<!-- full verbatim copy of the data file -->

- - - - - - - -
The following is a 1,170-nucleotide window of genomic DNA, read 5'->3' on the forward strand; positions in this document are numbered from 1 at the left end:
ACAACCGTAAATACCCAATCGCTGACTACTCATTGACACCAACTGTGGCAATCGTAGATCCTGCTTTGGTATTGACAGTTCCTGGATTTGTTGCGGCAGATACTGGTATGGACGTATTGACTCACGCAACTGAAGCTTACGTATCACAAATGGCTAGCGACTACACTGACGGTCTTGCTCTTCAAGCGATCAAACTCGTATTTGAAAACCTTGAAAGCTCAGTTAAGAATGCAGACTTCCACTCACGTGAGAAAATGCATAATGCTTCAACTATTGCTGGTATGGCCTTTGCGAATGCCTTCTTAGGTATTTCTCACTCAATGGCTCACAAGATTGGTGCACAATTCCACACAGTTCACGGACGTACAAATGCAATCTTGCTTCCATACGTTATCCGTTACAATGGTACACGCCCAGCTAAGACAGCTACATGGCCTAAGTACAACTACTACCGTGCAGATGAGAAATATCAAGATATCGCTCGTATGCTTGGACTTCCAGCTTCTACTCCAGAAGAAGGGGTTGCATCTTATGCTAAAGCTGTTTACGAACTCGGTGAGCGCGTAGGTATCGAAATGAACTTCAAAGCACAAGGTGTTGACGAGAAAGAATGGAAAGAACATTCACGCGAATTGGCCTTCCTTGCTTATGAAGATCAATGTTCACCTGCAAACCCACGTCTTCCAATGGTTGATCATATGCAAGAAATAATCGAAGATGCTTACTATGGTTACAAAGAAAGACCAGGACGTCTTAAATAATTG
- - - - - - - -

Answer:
The following is a 1,170-nucleotide window of genomic DNA, read 5'->3' on the forward strand; positions in this document are numbered from 1 at the left end:
ACAACCGTAAATACCCAATCGCTGACTACTCATTGACACCAACTGTGGCAATCGTAGATCCTGCTTTGGTATTGACAGTTCCTGGATTTGTTGCGGCAGATACTGGTATGGACGTATTGACTCACGCAACTGAAGCTTACGTATCACAAATGGCTAGCGACTACACTGACGGTCTTGCTCTTCAAGCGATCAAACTCGTATTTGAAAACCTTGAAAGCTCAGTTAAGAATGCAGACTTCCACTCACGTGAGAAAATGCATAATGCTTCAACTATTGCTGGTATGGCCTTTGCGAATGCCTTCTTAGGTATTTCTCACTCAATGGCTCACAAGATTGGTGCACAATTCCACACAGTTCACGGACGTACAAATGCAATCTTGCTTCCATACGTTATCCGTTACAATGGTACACGCCCAGCTAAGACAGCTACATGGCCTAAGTACAACTACTACCGTGCAGATGAGAAATATCAAGATATCGCTCGTATGCTTGGACTTCCAGCTTCTACTCCAGAAGAAGGGGTTGCATCTTATGCTAAAGCTGTTTACGAACTCGGTGAGCGCGTAGGTATCGAAATGAACTTCAAAGCACAAGGTGTTGACGAGAAAGAATGGAAAGAACATTCACGCGAATTGGCCTTCCTTGCTTATGAAGATCAATGTTCACCTGCAAACCCACGTCTTCCAATGGTTGATCATATGCAAGAAATAATCGAAGATGCTTACTATGGTTACAAAGAAAGACCAGGACGTCTTAAATAATTG